If you separate them into details, you might not get the whole. The pebble, sunlight, cool air, leaf, small bird, red of the small bird, the flutter, the puff of dust as it lands on the feeder, the different stains of brown on the feeder, the slight angle as it takes the bird's titny weight, even the brightness of the eye. Add to this the coffee and cigar I have taken outside to watch the evening in the garden from a favourite couch, and the sensation of all these details, and of course many, many more: I asked my heart what it felt, and the answer was calm and lifted up. Sitting there, a snippet of the liturgy came to mind:
Priest: Lift up your hearts.
Congregation: We lift them up.
There must be myriads of sensations in each moment, and quite unconciously, they focus to make a moment real.
Inside, for the first time ever in October, I have lit a fire. It's not really necessary, but the winter this year has curled its tail around the months when it should have stretched out, shaken itself and moved on. The world outside is full of blossoms, buds and rich smells, and the temperature is about 17C. The Europeans will laugh at the fire. The cats and dogs are not embarrassed. They have come to join me.
I filled up the bird-feeders, all four, and sat down to watch, and paid attention to what my heart did as I observed. Three pigeons strutted over the pebbles. My heart simply saw them and stayed even. They remind me of sheep. Then two finches darted down. My heart lifted by two pebbles' worth. Pebbles held in the strong evening light. Then a red bishop came down. My heart lifted by another three pebbles' worth. And so it went until the whole garden was slightly more raised and I found myself relaxed and content.
There's a curious exchange between the outer and the inner when it comes to establishing the ruling sensation of the moment. I have watched guests sit down, open bottle of wine, turn the glass a little, pour, taste, and then sit back. I am certain I can feel what they feel in this moment. I have observed guests peer into their room for the first time, walk in, look around, walk into the bathroom, then step back and their entire posture speaks of relief and satisfaction.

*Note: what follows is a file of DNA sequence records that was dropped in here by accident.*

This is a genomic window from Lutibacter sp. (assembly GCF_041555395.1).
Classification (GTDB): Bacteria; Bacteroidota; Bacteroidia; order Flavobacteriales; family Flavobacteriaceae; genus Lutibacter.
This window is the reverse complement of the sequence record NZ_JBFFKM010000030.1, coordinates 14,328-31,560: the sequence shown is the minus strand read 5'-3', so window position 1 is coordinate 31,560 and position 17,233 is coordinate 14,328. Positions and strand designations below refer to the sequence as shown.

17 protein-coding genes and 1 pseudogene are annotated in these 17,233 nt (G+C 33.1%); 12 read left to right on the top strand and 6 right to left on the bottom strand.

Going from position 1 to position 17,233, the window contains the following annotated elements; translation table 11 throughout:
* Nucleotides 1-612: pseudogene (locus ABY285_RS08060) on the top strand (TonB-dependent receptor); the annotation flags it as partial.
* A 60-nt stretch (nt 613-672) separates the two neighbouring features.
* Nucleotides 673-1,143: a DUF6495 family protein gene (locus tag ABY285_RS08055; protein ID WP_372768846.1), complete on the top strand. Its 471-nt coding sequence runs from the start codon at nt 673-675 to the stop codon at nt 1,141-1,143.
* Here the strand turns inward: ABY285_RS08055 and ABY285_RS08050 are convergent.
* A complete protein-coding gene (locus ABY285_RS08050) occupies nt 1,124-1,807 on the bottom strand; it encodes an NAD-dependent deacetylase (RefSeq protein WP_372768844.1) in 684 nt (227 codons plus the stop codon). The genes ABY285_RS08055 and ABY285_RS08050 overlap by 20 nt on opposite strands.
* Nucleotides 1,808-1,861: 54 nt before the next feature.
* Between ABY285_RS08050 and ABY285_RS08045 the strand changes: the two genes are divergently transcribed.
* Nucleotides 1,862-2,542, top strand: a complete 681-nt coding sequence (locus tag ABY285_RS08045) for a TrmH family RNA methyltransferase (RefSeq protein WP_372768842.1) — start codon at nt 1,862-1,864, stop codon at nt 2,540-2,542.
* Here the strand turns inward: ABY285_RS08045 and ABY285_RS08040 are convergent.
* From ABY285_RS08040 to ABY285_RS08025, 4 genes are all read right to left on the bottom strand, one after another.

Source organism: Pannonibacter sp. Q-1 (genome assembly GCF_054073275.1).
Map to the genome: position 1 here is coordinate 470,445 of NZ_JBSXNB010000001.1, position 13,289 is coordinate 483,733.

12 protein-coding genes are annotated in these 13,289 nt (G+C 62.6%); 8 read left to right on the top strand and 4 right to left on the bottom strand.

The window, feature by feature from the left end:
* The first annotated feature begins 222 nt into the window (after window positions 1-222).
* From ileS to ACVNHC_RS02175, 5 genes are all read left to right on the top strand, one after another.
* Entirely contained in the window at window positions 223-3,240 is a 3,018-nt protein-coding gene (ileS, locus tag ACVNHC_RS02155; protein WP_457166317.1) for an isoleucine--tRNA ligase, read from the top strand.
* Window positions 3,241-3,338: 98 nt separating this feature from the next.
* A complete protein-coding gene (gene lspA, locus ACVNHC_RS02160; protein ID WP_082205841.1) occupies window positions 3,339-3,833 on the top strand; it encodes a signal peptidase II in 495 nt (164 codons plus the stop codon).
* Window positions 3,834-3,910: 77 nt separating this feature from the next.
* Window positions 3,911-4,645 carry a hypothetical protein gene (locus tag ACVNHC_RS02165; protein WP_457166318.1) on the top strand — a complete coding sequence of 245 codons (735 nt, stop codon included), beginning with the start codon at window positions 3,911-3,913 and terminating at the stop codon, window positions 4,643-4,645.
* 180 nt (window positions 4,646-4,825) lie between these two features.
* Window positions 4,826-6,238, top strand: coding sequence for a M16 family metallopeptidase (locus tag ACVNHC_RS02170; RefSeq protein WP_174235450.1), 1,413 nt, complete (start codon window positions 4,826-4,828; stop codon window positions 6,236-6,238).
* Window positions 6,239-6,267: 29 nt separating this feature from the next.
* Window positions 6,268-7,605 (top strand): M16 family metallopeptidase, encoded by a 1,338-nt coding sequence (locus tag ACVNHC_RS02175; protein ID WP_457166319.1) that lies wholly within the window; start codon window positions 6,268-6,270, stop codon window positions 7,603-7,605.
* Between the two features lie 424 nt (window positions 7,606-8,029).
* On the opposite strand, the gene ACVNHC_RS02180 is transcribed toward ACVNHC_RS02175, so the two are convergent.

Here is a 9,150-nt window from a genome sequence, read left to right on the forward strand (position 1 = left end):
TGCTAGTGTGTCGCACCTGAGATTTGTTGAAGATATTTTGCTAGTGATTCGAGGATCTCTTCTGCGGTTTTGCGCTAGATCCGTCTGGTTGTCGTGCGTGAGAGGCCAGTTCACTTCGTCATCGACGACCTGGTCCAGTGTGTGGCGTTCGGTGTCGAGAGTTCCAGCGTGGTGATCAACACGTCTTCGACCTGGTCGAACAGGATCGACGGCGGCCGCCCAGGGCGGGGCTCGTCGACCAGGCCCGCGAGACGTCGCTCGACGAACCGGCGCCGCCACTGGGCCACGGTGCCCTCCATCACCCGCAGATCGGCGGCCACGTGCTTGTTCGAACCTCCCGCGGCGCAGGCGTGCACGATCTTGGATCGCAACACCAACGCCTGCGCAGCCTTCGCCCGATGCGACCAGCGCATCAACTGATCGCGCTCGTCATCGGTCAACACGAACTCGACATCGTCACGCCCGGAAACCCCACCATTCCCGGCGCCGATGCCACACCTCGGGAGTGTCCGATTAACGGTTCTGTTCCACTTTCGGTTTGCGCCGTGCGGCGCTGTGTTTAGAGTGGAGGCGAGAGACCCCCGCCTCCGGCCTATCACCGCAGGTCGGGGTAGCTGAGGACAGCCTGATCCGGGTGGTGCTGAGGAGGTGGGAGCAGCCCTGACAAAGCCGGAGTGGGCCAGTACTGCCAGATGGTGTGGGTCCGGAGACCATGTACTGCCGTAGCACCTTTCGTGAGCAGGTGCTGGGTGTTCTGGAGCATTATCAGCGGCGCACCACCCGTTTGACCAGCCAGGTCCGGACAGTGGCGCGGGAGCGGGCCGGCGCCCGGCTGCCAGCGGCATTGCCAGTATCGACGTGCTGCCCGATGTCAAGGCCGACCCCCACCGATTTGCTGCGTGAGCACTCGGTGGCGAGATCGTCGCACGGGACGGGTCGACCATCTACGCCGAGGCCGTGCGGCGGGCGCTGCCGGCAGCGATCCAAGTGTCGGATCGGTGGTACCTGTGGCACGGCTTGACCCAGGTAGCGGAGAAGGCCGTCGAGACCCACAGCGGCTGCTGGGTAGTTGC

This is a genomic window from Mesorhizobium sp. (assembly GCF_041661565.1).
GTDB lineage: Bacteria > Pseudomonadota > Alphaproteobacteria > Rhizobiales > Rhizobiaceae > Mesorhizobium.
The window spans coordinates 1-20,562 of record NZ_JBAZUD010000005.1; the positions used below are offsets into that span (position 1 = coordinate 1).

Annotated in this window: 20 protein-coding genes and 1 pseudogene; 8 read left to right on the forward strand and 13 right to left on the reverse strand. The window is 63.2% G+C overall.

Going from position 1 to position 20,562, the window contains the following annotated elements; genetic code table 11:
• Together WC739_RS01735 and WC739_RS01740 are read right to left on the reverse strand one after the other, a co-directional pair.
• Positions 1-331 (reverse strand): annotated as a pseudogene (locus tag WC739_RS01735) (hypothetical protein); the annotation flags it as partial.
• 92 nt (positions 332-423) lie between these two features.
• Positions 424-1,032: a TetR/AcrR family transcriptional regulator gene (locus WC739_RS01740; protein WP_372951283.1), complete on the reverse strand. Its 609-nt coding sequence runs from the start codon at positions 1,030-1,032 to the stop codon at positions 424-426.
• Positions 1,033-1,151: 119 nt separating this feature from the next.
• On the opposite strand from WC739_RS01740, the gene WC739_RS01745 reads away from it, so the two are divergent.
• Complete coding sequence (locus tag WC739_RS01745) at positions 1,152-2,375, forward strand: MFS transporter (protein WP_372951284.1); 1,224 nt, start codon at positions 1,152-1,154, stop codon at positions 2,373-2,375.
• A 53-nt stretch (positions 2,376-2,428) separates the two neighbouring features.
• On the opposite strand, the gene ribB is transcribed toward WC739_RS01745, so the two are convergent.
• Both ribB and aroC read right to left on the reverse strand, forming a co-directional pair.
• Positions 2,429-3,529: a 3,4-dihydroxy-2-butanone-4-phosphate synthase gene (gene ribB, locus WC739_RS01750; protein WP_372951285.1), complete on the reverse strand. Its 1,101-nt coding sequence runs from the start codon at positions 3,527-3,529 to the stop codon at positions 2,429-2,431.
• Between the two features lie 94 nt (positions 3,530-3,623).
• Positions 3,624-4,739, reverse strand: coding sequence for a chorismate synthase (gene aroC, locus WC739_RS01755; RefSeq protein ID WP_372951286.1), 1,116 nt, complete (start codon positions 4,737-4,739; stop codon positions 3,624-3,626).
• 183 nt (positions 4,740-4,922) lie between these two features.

Going on a journey is mostly about wanting to experience new sensations, whether the novelty, challenge or fascination. Yet sometimes the journey is because of sad occasions, sorrowful memories or poignant purpose. Once we had a couple who got engaged during a private dinner. It was supposed to be a secret for her, and it was, but the rest of the company in the dining-room on the other side of the door waited in anticipation until at last the announcement came.
When we leave Saint du Barrys one day it will be with an exceptional awareness of the enrichment of the experience of owning a guest house. After guests leave, I wonder what memory remains for them a day, week, year later.
The mark of good literature is memorability. Perhaps the mark of a good guest house is the imprint of comfortable and happy sensation that is retained over time.